Coming up on Saturday at the described Movies: Mrs. Miniver and A Patch of Blue.

From this Saturday at 12am Eastern, that’s 6pm Saturday in NZ, 4pm in Sydney and 5am in the UK, and repeated every four hours throughout the day, it’s the described movies Mrs. Miniver from 1942 and A patch of Blue from 1965.
Mrs. Miniver is a 1942 American romantic war drama film directed by William Wyler, and starring Greer Garson and Walter Pidgeon.
Inspired by the 1940 novel Mrs. Miniver by Jan Struther, the film shows how the life of an unassuming British housewife in rural England is touched by World War II.
Produced and distributed by Metro-Goldwyn-Mayer, the film features a supporting cast that includes Teresa Wright, Dame May Whitty, Reginald Owen, Henry Travers, Richard Ney, and Henry Wilcoxon.
Upon its release, Mrs. Miniver was both a critical and a commercial success, becoming the highest-grossing film of 1942 and winning six Academy Awards, including Best Picture, Best Director, Best Actress (Garson), and Best Supporting Actress (Teresa Wright).
It was the first film with a plot line centered on World War II to win an Oscar for Best Picture, and also the first film to receive five acting nominations at the Academy Awards.
In 1950, a film sequel, The Miniver Story, was made with Greer Garson and Walter Pidgeon reprising their roles.
In 2006, the film was ranked number 40 on the American Film Institute's list celebrating the most inspirational films of all time.
In 2009, the film was selected for preservation in the United States National Film Registry by the Library of Congress for being "culturally, historically, or aesthetically" significant.
Directed by: William Wyler.
Screenplay by: Arthur Wimperis, George Froeschel, James Hilton and Claudine West.
Based on: Mrs. Miniver 1939 book (from newspaper column Mrs. Miniver): by Jan Struther.
Produced by: Sidney Franklin.
Starring: Greer Garson, Walter Pidgeon, Teresa Wright, Dame May Whitty, Reginald Owen, Henry Travers, Richard Ney and Henry Wilcoxon.
Cinematography: Joseph Ruttenberg.
Edited by: Harold F. Kress.
Music by: Herbert Stothart and Daniele Amfitheatrof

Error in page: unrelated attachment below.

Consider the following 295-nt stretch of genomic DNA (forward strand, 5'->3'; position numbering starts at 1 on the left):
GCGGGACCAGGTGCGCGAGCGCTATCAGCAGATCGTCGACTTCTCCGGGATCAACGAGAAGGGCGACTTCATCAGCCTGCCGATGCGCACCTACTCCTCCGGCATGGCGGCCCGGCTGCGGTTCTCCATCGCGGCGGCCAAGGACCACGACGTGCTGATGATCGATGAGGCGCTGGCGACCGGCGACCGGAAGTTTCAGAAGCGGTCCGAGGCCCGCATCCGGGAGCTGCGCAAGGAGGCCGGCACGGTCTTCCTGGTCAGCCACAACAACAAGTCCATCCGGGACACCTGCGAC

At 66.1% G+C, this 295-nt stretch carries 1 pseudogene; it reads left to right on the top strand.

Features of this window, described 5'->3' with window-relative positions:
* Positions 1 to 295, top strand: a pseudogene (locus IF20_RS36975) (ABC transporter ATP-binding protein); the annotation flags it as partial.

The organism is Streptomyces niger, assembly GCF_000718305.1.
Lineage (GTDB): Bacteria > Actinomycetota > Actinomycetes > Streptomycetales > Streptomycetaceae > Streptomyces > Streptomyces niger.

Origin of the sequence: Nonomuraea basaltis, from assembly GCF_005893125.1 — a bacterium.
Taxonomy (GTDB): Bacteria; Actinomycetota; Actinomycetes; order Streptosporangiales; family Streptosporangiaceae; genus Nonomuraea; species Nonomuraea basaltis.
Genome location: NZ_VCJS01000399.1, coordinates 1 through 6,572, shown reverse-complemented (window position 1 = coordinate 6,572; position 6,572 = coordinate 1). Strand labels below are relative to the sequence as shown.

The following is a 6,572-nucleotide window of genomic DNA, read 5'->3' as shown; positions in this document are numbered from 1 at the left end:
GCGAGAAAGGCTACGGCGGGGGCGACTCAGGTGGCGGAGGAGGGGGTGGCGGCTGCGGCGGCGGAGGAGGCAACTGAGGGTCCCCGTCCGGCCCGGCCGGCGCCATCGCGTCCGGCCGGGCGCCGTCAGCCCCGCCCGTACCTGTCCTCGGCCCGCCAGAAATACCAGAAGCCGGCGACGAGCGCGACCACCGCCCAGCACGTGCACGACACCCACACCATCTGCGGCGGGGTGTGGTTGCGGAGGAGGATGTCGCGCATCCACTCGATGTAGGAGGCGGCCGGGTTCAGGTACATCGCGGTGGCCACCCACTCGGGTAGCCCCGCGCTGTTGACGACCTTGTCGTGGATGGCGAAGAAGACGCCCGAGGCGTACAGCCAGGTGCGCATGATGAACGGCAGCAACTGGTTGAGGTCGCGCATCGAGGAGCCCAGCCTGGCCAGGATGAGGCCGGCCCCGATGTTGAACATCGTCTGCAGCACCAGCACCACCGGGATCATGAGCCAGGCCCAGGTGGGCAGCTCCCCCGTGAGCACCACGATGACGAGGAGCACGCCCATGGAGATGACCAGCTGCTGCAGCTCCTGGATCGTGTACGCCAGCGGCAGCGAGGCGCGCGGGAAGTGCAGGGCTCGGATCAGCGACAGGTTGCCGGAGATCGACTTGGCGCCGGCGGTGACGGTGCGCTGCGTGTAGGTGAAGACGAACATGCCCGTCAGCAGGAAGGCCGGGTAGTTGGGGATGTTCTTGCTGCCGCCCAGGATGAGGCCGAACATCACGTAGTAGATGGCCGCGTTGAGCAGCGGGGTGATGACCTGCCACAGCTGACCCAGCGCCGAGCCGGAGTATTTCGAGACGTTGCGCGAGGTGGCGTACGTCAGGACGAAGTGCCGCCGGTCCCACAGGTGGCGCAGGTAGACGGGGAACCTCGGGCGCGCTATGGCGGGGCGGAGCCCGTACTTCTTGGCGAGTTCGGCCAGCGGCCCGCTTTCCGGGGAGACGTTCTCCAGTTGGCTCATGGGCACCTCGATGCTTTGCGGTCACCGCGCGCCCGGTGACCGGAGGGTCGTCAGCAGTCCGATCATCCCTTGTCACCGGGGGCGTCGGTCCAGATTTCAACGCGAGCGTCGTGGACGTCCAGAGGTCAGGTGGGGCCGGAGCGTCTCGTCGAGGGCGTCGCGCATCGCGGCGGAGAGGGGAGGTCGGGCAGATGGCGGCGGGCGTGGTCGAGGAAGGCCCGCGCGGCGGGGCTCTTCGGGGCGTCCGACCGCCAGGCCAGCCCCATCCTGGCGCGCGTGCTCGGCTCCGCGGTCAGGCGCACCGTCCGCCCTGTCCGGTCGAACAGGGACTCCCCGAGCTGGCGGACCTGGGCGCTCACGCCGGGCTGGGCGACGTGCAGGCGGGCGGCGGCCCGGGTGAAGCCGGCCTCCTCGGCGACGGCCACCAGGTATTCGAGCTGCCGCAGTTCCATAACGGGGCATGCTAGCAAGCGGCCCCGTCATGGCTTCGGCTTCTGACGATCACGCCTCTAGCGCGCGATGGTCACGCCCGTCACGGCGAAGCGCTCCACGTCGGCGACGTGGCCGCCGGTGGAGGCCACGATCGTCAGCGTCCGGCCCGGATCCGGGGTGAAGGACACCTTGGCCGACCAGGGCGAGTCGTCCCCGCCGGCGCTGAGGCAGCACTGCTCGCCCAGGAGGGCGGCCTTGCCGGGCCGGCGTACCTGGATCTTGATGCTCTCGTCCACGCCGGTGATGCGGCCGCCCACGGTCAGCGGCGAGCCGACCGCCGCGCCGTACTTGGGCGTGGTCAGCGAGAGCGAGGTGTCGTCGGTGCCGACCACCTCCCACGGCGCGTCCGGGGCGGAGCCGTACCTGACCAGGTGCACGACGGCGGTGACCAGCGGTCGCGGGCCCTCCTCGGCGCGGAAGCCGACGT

Production company: Metro-Goldwyn-Mayer.
Distributed by: Loew's Inc.
Release date: 4 June 1942 ( Radio City Music Hall), 22 July 1942 (U.S.).
File Length: 133 minutes.
Country: United States.
Language: English.
Budget: $1.34 million.
Box office: $8.9 million.
A Patch of Blue is a 1965 American drama film directed by Guy Green about the friendship between an educated black man (played by Sidney Poitier) and an illiterate, blind, white 18-year-old girl (played by Elizabeth Hartman), and the problems that plague their friendship in a racially divided America.
Made in 1965 against the backdrop of the growing civil rights movement, the film explores racism while playing on the idea that "love is blind."
Shelley Winters won the Academy Award for Best Supporting Actress, her second win for the award, following her victory in 1959 for The Diary of Anne Frank.
It was the final screen appearance for veteran actor Wallace Ford.
Scenes of Poitier and Hartman kissing were excised from the film when it was shown in film theatres in the Southern United States.
These scenes are intact in the DVD version.
According to the DVD audio commentary, it was the decision of director Guy Green that A Patch of Blue be filmed in black and white although colour was available.
The film was adapted by Guy Green from the 1961 book Be Ready with Bells and Drums by the Australian author Elizabeth Kata.
The book later won a Writers Guild of America award. The plot differs slightly from the film in that it has a less optimistic ending.
In addition to the Best Supporting Actress win for Winters, the film was nominated for Academy Awards for Best Actress in a Leading Role (Elizabeth Hartman), Best Art Direction-Set Decoration (Black-and-White) (George Davis, Urie McCleary,
Henry Grace, Charles S. Thompson), Best Cinematography (Black-and-White) and Best Music (Original Music Score).
Hartman, 22 at the time, was the youngest Best Actress nominee, a record she held for 10 years before 20-year-old Isabelle Adjani broke her record in 1975.
Directed by: Guy Green.
Screenplay by: Guy Green.
Based on: Be Ready with Bells and Drums 1961 novel: by Elizabeth Kata.
Produced by: Guy Green and Pandro S. Berman.
Starring: Sidney Poitier, Shelley Winters and Elizabeth Hartman.
Cinematography: Robert Burks.
Edited by: Rita Roland.
Music by: Jerry Goldsmith.
Distributed by: Metro-Goldwyn-Mayer.
Release date: 10 December 1965.
File Length: 105 minutes.
Country: United States.
Language: English.
Budget: $800,000.
Box office: $6,750,000 (rentals).
Any questions, comments, or ideas for future described movies: e-mail me: anthony at mushroomfm dot com (e-mail address written that way to cut down on
Enjoy the movies,